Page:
cdn.wbez.org/image/341ab67b1acf030a6af84dddf101436b" title="harris ice" data-source="WBEZ" data-byline="Linda Lutton" data-caption="Customers pick up "snow ice" at Harris Ice. Lots of West Side snow cone vendors get their main ingredient from the Fifth Avenue ice house." style="width: 100%;">
“We call ourselves the ‘Snow Cone King of the West Side,’” says Walker Harris, who’s owned the ice house for 50 years. “Everybody comes here — you pick up your ice, you pick up your snow cone syrup, you pick up your cups — you pick up everything you need for the snow cones.”
Harris estimates 35% of his summer business is snow cone-related. Gallon jugs of colorful snowball syrup are lined up along his loading dock. And West Side snow cone vendors show up seven days a week to get their main ingredient: snow ice. “That’s the fine stuff,” says Harris. “It’s just like snow.”
Harris built a machine that pulverizes ice cubes into feathery particles. Snow ice looks white in the bag, not transparent. And folks who line up for the ice are very particular about it.
cdn.wbez.org/image/b4727abaeb399fd27b8c95e7454acef2" title="ms tandy stand" data-source="WBEZ" data-byline="Linda Lutton" data-caption="Tandy Edwards (not pictured here) started her snow cone stand to give neighborhood children somewhere to go, and to give her 11-year-old son (under the stand) a way to make money." style="width: 100%;">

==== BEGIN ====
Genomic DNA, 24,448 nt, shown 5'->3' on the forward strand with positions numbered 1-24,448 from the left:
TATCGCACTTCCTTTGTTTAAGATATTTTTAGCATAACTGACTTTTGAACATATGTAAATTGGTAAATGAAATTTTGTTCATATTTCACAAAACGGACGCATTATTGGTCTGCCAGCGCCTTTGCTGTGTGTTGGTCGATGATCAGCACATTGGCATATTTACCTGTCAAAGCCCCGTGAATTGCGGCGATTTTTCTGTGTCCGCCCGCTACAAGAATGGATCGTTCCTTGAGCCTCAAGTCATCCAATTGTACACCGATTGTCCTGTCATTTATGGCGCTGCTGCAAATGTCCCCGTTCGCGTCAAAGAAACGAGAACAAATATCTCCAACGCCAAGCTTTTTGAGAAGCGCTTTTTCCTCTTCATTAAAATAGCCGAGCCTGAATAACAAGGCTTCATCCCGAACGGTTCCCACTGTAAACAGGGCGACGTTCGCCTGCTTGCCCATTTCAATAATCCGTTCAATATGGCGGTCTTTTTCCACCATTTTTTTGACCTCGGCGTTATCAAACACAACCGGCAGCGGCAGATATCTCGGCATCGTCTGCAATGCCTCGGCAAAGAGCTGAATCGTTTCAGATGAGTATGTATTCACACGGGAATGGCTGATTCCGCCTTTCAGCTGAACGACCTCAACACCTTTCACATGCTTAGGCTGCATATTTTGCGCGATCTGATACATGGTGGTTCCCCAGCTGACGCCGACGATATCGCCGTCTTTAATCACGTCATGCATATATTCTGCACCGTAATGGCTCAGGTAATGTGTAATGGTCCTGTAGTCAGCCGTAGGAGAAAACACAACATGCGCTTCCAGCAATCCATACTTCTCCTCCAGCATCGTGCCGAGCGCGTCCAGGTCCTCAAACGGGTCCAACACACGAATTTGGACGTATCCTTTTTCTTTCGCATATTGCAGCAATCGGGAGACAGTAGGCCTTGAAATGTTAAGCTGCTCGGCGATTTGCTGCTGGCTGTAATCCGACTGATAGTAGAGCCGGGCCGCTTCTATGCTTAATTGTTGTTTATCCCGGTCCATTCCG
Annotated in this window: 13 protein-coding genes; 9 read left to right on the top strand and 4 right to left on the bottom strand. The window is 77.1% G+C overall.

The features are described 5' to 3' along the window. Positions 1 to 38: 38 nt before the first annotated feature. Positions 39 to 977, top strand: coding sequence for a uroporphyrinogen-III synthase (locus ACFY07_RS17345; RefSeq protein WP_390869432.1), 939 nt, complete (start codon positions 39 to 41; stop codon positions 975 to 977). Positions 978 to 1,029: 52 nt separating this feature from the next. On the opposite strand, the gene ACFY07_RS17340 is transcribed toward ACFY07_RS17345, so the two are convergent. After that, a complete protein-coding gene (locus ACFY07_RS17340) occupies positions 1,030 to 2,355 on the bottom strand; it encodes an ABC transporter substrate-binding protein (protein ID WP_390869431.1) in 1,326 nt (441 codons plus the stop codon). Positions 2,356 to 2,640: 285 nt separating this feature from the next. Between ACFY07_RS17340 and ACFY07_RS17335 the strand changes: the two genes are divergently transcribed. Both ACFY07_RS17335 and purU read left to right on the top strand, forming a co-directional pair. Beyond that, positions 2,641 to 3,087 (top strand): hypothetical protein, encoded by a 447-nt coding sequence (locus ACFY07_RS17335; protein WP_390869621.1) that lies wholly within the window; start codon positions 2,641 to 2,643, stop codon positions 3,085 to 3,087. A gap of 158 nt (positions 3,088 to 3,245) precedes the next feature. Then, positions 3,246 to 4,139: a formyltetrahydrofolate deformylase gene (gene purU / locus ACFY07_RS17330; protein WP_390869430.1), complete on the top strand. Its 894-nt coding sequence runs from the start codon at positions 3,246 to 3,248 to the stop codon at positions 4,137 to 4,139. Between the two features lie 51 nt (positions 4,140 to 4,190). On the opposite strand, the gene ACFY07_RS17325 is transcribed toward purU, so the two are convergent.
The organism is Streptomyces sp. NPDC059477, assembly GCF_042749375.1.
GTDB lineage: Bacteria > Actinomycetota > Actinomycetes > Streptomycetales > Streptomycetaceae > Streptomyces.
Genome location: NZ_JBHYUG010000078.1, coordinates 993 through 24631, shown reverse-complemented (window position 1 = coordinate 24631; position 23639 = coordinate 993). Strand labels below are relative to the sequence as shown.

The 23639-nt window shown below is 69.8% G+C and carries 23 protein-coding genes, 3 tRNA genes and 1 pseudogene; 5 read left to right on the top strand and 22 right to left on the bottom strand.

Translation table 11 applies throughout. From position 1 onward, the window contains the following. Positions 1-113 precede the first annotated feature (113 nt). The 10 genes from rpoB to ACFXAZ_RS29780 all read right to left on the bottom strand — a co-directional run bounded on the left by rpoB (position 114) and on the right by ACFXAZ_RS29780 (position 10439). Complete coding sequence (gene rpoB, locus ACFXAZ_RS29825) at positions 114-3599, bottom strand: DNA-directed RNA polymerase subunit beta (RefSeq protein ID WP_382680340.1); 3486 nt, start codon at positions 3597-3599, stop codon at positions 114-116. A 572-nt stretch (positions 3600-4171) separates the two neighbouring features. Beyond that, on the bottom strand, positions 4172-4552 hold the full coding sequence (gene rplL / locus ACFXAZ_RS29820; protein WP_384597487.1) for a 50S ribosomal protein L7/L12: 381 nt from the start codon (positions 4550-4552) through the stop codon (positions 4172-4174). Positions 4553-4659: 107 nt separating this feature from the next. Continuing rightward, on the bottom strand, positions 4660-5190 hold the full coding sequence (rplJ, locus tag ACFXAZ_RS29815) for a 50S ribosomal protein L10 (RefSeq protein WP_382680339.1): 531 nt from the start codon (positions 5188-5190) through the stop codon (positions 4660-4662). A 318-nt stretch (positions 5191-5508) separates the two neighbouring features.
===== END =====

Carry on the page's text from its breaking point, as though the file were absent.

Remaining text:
Her handmade signs, and the stand itself, is Edwards’ statement to her neighbors, to her city. It’s her small part. She’s giving kids a place to go in the community (the only nearby store is across the expressway and sells liquor). And she’s giving her youngest son, who’s 11, something to do this summer, in a community with too few jobs, too few businesses.
“I want my son to be able to know there’s ways to get money other than the ways that they see on a regular basis,” Edwards says. “Anything to support our neighborhood. ... I have a lot of support. People on this block, that block. They come. The bus driver, the police actually stopped in. They didn’t even want anything. They just wanted to support the kids, so I believe that ‘kids’ is a big idea for our stand.”
“I really don’t want to work for anybody else”
Taken together, these microentrepreneurs represent a huge local, black-owned effort. Snowball stands and candy stores are part of an economy that’s based on ingenuity and hustle, but is largely invisible to the broader society.
Jaheim Johnson has a snowball stand worthy of notice. He sells nearly every snow cone flavor they make. He has red raspberry and blue raspberry, for instance. Orange, peach and fuzzy navel. He’s lined them all up for effect, across not one but two tables.
“If I don’t have something that the people want, they’ll go somewhere else and get it. And I kinda want all the business,” Jaheim says, laughing. “Not to sound greedy or nothing!”
This is Jaheim’s third summer running the stand. He started out further west, then moved here, to his great-grandmother’s house on Central Park near Douglas Boulevard, thinking it was a better location. He was right.
“I have never made less than $50 a day,” Jaheim says.
And while he sounds like he’s ready to enroll in business school, Jaheim is just 14. He just graduated from grammar school.